Roseman University assessments are frequent, occurring every two to three weeks. Learning, assessment, feedback, and re-assessment are ongoing and continuous in the curriculum. Thus, students are better able to gauge their learning and detect areas of misunderstanding early so they can correct them prior to moving on to other subject areas.
Early Experiential Learning
Early exposure to clinical experiences is critical in building basic clinical skills. Roseman University enhances and supports learning in the classroom by providing students the opportunity to see, feel, and understand what was presented in the classroom in an actual healthcare setting at the beginning of their programs rather than one to two years after the completion of classroom learning.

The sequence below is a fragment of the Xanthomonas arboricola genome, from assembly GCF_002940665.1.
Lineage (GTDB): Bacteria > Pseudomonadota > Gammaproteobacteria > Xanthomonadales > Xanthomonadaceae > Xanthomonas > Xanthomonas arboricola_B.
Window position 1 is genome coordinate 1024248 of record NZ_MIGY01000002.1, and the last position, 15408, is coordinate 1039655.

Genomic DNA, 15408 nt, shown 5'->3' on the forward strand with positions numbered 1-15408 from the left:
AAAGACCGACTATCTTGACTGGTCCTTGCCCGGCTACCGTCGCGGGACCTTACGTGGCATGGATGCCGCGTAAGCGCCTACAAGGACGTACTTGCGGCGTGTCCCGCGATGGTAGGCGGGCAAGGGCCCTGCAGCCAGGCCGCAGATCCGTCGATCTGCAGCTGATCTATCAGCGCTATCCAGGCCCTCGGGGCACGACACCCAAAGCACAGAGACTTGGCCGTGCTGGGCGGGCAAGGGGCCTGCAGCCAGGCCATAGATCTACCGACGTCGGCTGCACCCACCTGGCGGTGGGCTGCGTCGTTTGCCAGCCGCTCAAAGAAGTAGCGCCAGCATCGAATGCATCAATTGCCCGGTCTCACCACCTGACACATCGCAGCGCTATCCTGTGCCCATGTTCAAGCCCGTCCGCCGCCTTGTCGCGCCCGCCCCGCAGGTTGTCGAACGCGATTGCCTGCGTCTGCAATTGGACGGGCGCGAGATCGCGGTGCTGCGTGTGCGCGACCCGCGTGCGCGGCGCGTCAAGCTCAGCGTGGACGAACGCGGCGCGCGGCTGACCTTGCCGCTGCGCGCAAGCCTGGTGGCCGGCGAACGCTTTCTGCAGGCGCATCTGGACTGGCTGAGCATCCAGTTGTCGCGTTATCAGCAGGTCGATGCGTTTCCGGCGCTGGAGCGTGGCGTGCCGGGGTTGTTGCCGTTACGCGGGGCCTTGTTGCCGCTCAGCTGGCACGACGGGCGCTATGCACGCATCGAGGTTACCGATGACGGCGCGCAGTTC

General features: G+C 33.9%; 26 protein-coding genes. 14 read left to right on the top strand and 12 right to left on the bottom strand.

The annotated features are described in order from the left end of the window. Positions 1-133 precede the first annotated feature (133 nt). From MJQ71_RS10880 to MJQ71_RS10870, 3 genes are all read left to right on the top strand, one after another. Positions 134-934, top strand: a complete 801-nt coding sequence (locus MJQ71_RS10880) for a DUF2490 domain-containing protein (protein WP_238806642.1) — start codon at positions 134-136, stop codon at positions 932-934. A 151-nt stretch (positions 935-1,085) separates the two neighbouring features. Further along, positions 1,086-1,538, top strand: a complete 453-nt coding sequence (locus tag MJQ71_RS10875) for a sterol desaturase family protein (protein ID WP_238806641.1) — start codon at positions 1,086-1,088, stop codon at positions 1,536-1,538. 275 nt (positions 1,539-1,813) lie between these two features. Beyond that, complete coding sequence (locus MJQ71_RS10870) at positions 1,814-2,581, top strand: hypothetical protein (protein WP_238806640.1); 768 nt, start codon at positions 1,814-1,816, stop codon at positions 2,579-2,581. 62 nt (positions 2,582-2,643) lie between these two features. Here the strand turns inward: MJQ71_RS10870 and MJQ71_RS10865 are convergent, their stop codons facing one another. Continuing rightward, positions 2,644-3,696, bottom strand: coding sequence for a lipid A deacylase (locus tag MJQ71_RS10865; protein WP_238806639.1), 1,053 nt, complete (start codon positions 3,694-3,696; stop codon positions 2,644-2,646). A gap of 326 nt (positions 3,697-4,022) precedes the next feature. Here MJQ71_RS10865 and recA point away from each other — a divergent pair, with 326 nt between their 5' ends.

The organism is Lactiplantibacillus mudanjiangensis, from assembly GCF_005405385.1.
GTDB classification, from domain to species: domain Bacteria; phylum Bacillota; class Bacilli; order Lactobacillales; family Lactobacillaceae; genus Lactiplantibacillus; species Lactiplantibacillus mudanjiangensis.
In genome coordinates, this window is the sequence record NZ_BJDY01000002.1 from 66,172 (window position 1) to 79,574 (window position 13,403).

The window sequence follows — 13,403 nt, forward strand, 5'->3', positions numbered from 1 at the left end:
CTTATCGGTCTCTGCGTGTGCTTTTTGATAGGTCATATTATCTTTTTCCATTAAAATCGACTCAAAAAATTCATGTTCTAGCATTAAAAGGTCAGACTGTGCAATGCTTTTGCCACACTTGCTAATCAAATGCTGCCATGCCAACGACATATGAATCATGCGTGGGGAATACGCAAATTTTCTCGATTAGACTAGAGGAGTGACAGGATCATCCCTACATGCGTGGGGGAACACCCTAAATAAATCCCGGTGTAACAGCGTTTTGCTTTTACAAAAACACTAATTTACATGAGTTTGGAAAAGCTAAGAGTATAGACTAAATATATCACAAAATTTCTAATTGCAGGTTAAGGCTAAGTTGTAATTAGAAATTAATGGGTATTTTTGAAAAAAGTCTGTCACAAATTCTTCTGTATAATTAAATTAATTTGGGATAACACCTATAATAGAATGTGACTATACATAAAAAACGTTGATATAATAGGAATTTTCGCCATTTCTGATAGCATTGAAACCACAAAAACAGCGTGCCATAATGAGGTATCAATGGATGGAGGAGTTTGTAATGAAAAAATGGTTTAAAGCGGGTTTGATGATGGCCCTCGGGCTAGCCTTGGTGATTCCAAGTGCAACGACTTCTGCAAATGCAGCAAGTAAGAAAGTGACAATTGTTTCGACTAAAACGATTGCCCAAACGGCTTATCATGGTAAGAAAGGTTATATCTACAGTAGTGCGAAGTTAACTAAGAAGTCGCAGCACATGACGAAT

Classroom As Teacher
Inclusive classroom design is the final piece of the Six-Point Mastery Learning Model. Classrooms are set up to form a circle, with the professor at the center, rather than a traditional lecture style with the professor at the front on the “stage” and the students in the “audience” observing the lecture or performance. Roseman University’s classroom layout assures that every student is in close proximity to the instructor, facilitating learning, and encouraging student participation.
Educational Philosophy and Curricular Goals
Statement of Educational Philosophy
Roseman University of Health Sciences is committed to the following educational ideals:
- An educational system in which all students can realistically attain high levels of achievement. We do not place emphasis on grades, rather on achievement of curricular outcomes.
- An educational experience that goes beyond memorization of facts. We believe in the concept of deep learning and mastery of content that leads to understanding, the ability to apply knowledge, and make wise decisions.